Friday, March 11, 2011

Honey Whole Wheat Bread, From a Whole Wheat Poolish

Honey Whole Wheat Bread, From a Whole Wheat Poolish

There are actually four saucy siblings (as part of this blog anyway, if all our siblings were involved it would be eight), so I decided that I had better post.  My specialty tends to be breads, pastries, and desserts, though I can also make lots of other stuff.  As such, my meals tend less toward the healthy and more towards the sinfully good.  However since Skoticus likes Honey Whole Wheat Bread quite a bit, I tend to make this version which combines the best of both whole wheat and normal bread flour for a whole wheat taste (and honey, mmmm... honey), without the texture problems that can come from using whole wheat flour.

The dough for this recipe also makes very good scones.

Makes 2 one-pound loaves

For the Poolish:

1 cup whole wheat bread
1+1/2 cups bread flour
~1+1/2 cups water
1/4 teaspoon instant yeast (use a little more if you are using active dry, as it is less powerful)

For the Remainder:

2 Tbs softened butter
1/4 cup honey
1 tsp yeast (see note above)
2 tsp salt
~1+1/2 cups water
3 cups bread flour

Combine the poolish ingredients in a large bowl until all the flour is wet.  You want the dough to be soft and sticky, almost like really think pancake dough.  If the poolish is too dry add more water (this will depend upon the humidity of your location, I live Provo which has a very low humidity so I always have to add more water).  Cover the bowl with plastic wrap.  You may use the poolish after about 3 to 4 hours or when it has become bubbly and foamy.  If you are not going to use it immediately or just want a more flavorful bread, you can refrigerate the dough overnight. If you decide to refrigerate the dough, be sure to take it out 1 to 2 hours before use so that it can come up to room temperature.

Once your poolish is ready, add the butter, honey, yeast, and salt.  Stir lightly.  Add the water and 2 cups of the flour.  Stir with a strong spoon, or get your hands dirty.  Knead the dough, adding flour until the dough is smooth, elastic, and very lightly sticky.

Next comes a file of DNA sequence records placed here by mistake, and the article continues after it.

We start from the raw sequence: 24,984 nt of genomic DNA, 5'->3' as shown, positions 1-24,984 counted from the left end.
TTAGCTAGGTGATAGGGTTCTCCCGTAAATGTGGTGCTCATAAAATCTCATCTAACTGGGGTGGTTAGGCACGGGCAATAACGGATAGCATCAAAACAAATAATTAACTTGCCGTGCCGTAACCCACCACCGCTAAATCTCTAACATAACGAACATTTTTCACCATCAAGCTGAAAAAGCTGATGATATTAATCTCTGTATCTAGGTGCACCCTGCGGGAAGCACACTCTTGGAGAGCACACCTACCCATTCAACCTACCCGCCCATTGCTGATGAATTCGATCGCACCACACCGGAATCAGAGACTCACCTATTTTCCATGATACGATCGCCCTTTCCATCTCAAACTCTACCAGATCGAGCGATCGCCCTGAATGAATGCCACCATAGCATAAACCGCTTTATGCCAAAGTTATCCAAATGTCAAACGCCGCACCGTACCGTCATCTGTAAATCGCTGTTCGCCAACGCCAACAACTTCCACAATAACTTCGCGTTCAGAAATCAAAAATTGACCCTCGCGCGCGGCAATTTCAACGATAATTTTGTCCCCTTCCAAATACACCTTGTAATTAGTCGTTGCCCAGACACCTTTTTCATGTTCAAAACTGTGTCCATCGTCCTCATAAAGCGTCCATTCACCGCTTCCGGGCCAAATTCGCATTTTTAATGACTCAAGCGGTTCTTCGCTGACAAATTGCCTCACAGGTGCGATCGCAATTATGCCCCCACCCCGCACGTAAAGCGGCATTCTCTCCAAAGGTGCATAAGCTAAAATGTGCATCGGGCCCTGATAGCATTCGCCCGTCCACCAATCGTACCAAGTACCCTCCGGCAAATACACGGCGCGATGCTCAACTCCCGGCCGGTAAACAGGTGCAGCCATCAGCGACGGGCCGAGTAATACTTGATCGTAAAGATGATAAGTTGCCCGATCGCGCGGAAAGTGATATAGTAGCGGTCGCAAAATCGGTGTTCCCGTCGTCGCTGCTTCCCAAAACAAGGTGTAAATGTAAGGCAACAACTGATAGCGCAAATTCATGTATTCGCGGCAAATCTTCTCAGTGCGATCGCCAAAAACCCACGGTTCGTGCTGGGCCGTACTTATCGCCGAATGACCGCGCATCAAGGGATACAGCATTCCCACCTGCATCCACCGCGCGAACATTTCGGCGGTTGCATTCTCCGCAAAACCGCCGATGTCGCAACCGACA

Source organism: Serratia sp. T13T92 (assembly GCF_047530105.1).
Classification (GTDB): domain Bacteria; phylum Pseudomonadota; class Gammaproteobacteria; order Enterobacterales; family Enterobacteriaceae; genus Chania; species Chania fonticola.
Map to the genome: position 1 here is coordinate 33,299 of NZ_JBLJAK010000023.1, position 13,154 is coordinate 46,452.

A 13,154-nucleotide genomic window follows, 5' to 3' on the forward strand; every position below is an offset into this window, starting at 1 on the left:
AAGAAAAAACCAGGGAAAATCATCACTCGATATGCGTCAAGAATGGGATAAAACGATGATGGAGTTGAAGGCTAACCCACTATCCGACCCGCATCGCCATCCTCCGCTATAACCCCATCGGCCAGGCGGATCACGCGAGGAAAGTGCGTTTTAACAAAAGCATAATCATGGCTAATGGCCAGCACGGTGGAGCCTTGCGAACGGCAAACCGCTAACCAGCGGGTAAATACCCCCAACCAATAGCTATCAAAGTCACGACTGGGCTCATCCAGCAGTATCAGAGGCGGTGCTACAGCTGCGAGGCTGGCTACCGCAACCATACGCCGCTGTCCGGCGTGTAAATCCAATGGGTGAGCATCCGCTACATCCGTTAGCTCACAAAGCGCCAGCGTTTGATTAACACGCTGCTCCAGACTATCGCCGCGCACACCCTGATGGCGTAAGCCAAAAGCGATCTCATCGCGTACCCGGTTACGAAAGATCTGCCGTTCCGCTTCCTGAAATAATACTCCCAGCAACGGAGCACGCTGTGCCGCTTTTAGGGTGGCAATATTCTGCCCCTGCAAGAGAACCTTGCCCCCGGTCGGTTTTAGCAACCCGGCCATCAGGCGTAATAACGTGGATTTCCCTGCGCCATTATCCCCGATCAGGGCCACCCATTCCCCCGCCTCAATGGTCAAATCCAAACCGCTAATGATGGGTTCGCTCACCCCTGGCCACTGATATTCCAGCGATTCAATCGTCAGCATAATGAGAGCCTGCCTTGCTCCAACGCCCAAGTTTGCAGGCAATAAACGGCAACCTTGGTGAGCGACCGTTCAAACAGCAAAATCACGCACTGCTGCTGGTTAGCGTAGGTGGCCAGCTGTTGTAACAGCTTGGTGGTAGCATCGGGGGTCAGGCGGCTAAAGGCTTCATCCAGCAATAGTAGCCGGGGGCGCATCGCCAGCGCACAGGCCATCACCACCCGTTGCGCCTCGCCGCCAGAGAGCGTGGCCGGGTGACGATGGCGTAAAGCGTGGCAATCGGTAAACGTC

Cover your dough with either flour and a cloth, or with plastic wrap that has been sprayed with oil.  Let your dough sit until doubled.  Separate into two pieces.  Now you have a lot of options.  You can forms balls (also known as boules), or into the longer, torpedo shape, that I made as well as many many other options.  If you have a couche it is wonderful to raise the dough on that, if not I recommend that you raise it on what it will be baked on.

When your dough has almost doubled preheat the oven to 350 F, and prepare about 1 to 1+1/2 cups of boiling water. (Or other methods see below)

Once the oven is ready, pour the water into the oven. (CAUTION) Be very careful doing this, firstly so that you don't break the glass in your oven door due to thermal shock. Secondly, this should probably not be done in any oven that has vents in the bottom of the oven, like many gas ovens.  As an alternative, you can preheat the oven with a warp-proof pan on the lower rack and pour the steam into that.  Warp-proof pans tend to be solid steel or iron, most aluminum pans will warp from the shock.  Also, don't use anything with a teflon coating.  One additional option is to spray a large amount of water into the oven using a spray bottle.  If you are doing that, be careful not to hit the light or oven door.  (CAUTION)

Bake for about 20 minutes.  Look in the oven, and rotate the pans if the bread is cooking unevenly.  Bake for another 15-25 minutes or until the bread is golden brown.



  1. Andrew!! I'm so glad you posted this! And I haven't seen you since LAST YEAR. We need to do something about that. :)

  2. Your cooking sounds dangerous, lots of warnings and cautions, so awesome!!!